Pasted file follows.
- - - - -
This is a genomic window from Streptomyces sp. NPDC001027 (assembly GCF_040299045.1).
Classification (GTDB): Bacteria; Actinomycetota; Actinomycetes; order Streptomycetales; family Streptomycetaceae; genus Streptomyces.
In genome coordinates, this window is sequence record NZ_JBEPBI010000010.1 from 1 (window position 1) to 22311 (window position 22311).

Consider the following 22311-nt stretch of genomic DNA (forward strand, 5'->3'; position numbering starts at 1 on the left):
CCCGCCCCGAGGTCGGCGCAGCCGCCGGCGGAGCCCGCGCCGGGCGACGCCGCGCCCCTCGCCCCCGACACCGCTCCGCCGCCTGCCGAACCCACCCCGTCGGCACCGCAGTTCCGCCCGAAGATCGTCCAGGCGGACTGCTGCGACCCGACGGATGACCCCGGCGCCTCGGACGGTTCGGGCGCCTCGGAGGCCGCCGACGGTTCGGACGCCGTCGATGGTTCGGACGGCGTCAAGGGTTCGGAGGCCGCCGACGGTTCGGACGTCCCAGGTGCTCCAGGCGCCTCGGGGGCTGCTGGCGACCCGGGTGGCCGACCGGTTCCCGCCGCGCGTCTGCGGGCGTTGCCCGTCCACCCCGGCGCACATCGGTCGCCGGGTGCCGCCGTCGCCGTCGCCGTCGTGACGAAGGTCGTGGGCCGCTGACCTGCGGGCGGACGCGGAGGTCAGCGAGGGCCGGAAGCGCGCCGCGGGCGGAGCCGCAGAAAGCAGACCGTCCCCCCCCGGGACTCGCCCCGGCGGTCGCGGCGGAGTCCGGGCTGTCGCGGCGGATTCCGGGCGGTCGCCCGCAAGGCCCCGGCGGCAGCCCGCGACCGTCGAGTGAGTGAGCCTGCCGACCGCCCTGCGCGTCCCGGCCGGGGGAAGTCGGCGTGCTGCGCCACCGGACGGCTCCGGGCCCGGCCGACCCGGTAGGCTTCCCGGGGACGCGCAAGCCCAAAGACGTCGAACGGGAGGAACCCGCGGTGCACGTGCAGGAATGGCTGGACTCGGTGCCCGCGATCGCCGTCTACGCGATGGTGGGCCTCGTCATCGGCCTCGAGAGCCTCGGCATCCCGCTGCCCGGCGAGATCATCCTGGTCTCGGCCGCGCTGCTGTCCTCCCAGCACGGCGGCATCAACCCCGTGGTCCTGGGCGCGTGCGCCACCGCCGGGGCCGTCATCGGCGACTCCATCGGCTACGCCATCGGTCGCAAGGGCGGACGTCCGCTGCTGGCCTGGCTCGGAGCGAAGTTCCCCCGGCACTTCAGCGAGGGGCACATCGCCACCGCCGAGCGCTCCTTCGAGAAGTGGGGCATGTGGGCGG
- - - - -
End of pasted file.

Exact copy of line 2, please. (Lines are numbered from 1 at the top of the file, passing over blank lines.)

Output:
Classification (GTDB): Bacteria; Actinomycetota; Actinomycetes; order Streptomycetales; family Streptomycetaceae; genus Streptomyces.